The neighbors in their letter indicated that “if all of us can get the city to agree to an immediate contribution, or allocation, as outlined above to be used to completely renovate Brentwood Park, we will not oppose the project moving forward.”
The council took this up in a separate motion after they had unanimously passed the hotel with modifications.
Neil Dhanowa explained to council, “If you can make it really simple and say we will allocate $150,000 to renovating completely Brentwood Park at the end of Brentwood Place in conjunction with the funds that are part of this project – we would be happy, as simple as that.”
The motion ultimately read, “[W]ithin the context of the park five year improvement plan, we direct staff to return with improvements in the range of $150,000” with staff directed to work with the neighborhood to develop a list of improvements and amenities for major improvements. Council also approved this unanimously.
During public comment, Alan Pryor complained about the process where “at the last meeting, we heard several councilmembers essentially threaten the neighborhood that if they didn’t get behind this project something worse could come along. In fact, we were told that we have to sacrifice for the greater good.”
He said, “The residents got that loud and clear and in fact I think you emboldened the developer with that statement. They knew this was going to come back and eventually be approved. I think that was really over the top on the council’s part.”
He said that we know that times are tough and “my question is who else is going to be sacrificing in this city? There’s really no give by the developer here.”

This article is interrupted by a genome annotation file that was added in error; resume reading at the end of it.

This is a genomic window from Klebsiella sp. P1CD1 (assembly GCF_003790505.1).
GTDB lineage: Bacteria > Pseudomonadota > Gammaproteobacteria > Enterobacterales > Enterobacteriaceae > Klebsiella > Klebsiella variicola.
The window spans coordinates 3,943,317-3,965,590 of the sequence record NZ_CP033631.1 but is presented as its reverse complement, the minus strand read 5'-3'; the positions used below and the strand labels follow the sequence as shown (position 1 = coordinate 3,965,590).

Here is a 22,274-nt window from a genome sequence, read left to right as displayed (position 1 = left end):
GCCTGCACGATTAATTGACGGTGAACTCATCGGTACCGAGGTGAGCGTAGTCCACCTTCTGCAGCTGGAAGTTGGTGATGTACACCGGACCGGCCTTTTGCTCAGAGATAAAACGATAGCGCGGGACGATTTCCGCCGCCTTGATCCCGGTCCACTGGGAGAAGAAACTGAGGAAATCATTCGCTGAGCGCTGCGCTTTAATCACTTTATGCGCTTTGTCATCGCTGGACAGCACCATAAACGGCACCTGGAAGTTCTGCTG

However, for the most part, everyone seemed to feel that this process was beneficial and that it came far closer to yielding true agreement than anyone really anticipated when the discussion came up two months ago.
Mayor Pro Tem Brett Lee said that, six weeks ago, he had serious reservations about the project and that one of the dilemmas with sitting up at the dais is “we kind of have to balance a variety of interest groups.”
He said, “What I think is remarkable and surprising to me is that the neighbors and the developer we able to come together and work out a compromise that both feel is functional and reasonable. It makes my job up here tonight much much easier. If there was still a large divide, it would have been a much more contentious discussion up here.”
Will Arnold quipped, “I don’t typically pat myself on the back, mostly because I can’t reach.” He said, “When I made the suggestion that we have a facilitated meeting between the project applicant and the neighbors as the condition of my approval of this project, it was met with some skepticism by my colleagues and others.”
He added, “But these meetings were successful and we have an agreement that I don’t think that anyone – I will even admit that I didn’t think we were going to get to this close. I thought that hopefully we would get very close, but I think to have the neighbors come up and say we’re okay with this as it is, it was even beyond my hopes.”
Mr. Arnold stated, “We do have precedent now for how we’re going to deal with some of these other contentious projects that we now are going to see on the horizon.”
He said, “I am floored by the results. It was a successful facilitation. An agreement was reached.”
Councilmember Lucas Frerichs also praised the outcome of the mediated process, stating that “overall it’s going to be a really good project and a benefit to the community.”
Once again, both motions passed unanimously with 4-0 votes. Rochelle Swanson, who lives in the neighborhood, recused herself.
—David M. Greenwald reporting